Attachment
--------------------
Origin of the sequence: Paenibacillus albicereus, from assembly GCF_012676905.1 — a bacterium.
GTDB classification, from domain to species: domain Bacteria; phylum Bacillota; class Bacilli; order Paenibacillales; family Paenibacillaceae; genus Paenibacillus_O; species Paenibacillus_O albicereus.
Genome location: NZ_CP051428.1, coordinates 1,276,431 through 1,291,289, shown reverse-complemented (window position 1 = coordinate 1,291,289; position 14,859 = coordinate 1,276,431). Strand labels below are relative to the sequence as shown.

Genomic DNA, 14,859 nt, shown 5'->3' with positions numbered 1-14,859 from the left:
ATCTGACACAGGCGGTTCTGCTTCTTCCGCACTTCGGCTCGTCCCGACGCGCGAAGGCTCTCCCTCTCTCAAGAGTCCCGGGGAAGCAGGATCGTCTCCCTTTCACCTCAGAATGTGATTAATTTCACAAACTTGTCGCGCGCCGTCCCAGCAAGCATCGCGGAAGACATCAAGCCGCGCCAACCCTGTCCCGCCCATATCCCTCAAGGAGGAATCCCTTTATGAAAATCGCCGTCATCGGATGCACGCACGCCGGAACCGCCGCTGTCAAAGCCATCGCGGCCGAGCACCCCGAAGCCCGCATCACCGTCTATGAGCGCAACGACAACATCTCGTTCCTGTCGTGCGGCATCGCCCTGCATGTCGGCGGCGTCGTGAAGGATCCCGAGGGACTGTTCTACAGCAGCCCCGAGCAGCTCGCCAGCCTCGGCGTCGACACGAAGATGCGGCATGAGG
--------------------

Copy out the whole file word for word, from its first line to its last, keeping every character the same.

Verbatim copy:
Origin of the sequence: Paenibacillus albicereus, from assembly GCF_012676905.1 — a bacterium.
GTDB classification, from domain to species: domain Bacteria; phylum Bacillota; class Bacilli; order Paenibacillales; family Paenibacillaceae; genus Paenibacillus_O; species Paenibacillus_O albicereus.
Genome location: NZ_CP051428.1, coordinates 1,276,431 through 1,291,289, shown reverse-complemented (window position 1 = coordinate 1,291,289; position 14,859 = coordinate 1,276,431). Strand labels below are relative to the sequence as shown.

Genomic DNA, 14,859 nt, shown 5'->3' with positions numbered 1-14,859 from the left:
ATCTGACACAGGCGGTTCTGCTTCTTCCGCACTTCGGCTCGTCCCGACGCGCGAAGGCTCTCCCTCTCTCAAGAGTCCCGGGGAAGCAGGATCGTCTCCCTTTCACCTCAGAATGTGATTAATTTCACAAACTTGTCGCGCGCCGTCCCAGCAAGCATCGCGGAAGACATCAAGCCGCGCCAACCCTGTCCCGCCCATATCCCTCAAGGAGGAATCCCTTTATGAAAATCGCCGTCATCGGATGCACGCACGCCGGAACCGCCGCTGTCAAAGCCATCGCGGCCGAGCACCCCGAAGCCCGCATCACCGTCTATGAGCGCAACGACAACATCTCGTTCCTGTCGTGCGGCATCGCCCTGCATGTCGGCGGCGTCGTGAAGGATCCCGAGGGACTGTTCTACAGCAGCCCCGAGCAGCTCGCCAGCCTCGGCGTCGACACGAAGATGCGGCATGAGG